Wednesday, October 10, 2012

Backlash (1956)

I would have liked this movie quite a lot except for Donna Reed's character.  She plays a thoroughly unlikeable type with a one-track mind (to get her share of some lost gold).  She's a tough woman, who has been abandoned and has been making her way alone through the world and doing quite well at it.  That's pretty awesome, actually, particularly for a fifties film, and I wouldn't have minded her at all if she didn't inexplicably change her tune three-fourths of the way through.  All of a sudden, for no good reason, she abandons her goal.  Okay, Richard Widmark would be a good enough reason for me... but it's not good enough in the movie because she doesn't even like him, sets him up to be killed more than once... then, inexplicably she starts liking him too.  She does an unexplained one-eighty in personality and goals.

This. Does. Not. Work.  This is bad storytelling, and it ruins an otherwise very strong female character.  I guess I should be used to this, because it happens all the time, but Donna Reed plays a colder customer than most, and so her abrupt change of heart is harder to believe.

Ah well.  On the other hand, I still enjoyed the rest of the movie because of Richard Widmark, the plot, and the other supporting actors.  The plot was quite nifty.  There was an Indian massacre at a place called Gila Valley.  Five men died, one ran out on the others.  Those six men had been partners and had $60,000 in gold between them.  The gold is missing, and no one knows what happened to it or the unknown sixth person.  Jim Slater, Widmark's character, knows his father was one of the men and is trying to find that sixth man to both find out the truth and get revenge for his father's death.  Donna Reed's character is searching for husband, who was also one of the six.  It's a neat setup, and I really liked where it went.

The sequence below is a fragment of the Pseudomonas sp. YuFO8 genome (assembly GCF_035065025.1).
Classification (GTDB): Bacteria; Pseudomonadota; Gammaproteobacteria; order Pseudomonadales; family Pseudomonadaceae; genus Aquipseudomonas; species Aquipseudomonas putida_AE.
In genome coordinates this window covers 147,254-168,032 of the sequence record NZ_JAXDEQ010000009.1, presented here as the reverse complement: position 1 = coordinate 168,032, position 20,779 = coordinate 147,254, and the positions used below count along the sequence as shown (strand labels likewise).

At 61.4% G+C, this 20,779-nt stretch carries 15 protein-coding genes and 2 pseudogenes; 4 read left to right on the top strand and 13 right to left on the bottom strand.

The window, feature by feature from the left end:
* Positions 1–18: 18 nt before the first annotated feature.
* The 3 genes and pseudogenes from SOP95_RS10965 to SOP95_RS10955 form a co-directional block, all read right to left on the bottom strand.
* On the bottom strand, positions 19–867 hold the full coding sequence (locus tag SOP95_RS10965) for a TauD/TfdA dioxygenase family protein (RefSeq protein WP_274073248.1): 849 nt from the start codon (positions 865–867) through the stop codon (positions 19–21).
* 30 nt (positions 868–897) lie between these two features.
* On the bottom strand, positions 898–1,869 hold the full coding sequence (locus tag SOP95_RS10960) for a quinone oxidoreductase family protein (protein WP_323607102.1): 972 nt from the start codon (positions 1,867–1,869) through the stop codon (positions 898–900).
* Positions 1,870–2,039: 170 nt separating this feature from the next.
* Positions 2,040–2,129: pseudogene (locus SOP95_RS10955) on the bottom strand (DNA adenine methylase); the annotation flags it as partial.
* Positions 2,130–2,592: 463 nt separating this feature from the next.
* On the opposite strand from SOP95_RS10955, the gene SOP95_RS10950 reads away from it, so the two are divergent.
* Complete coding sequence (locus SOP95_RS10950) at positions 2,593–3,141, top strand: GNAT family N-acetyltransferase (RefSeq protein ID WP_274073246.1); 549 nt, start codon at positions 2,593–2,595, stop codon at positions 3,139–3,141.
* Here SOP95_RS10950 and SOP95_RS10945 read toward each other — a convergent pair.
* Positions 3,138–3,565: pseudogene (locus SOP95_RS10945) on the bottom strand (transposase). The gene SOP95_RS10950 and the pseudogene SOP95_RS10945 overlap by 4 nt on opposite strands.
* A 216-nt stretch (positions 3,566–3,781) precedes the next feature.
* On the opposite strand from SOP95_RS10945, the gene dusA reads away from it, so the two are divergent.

John McIntyre was slyly evil as the head of one side of the range war.  Harry Morgan and Robert J. Wilkes play a violent pair of brothers looking for the gold and Widmark.  Barton MacLane plays a capable Army sergeant who has information Widmark and Reed need.  And William Campbell runs around as a hotshot gunslinger eager to gun down anyone who slights him.

There's some nice action scenes:  a couple of Indian attacks, some shootouts, and a range war.  It has lovely on location scenery and a satisfying ending.  Someone just needs to rewrite Donna Reed's character so she's believable and this would be well-above average for me.

Friday, October 05, 2012

Lawrence of Arabia (1962)

I attended the Lawrence of Arabia screening last night.  This is the first time I've seen Lawrence since I was a kid.  My family went to see it on the big screen back in the '70's.  I was probably 9 or 10 years old, maybe younger.  I remember being blown away, but over the years, I retained only three vivid memories of the film.

Warning, spoilers follow!!

Those three memories were the opening scene (Lawrence crashing on his motorcycle), the death of the first kid in quicksand, and the death of the second kid when the detonator exploded.  I know, pretty depressing that my brain hung onto all the death scenes.  But they affected me greatly, particularly the last one, which haunted me ever after.  Not quite as scarring for me as the death at the end of The Green Berets, but close.  The rest of the film was a hazy memory of desert, camels, war, trains, and Maurice Jarre's music.

Thirty-some-odd years passed.  I never saw Lawrence in all that time.  I caught snippets every now and then, but that was it.  I owned the score on LP, of course, and played my tape of it over and over.  (Quick edit to add that hearing the music during the movie on the big screen, in context, was a completely different and awesome experience from simply listening to the music on record.)  But that record and those memories were my only real contact with Lawrence until last night, when I had my second viewing, also on the big screen.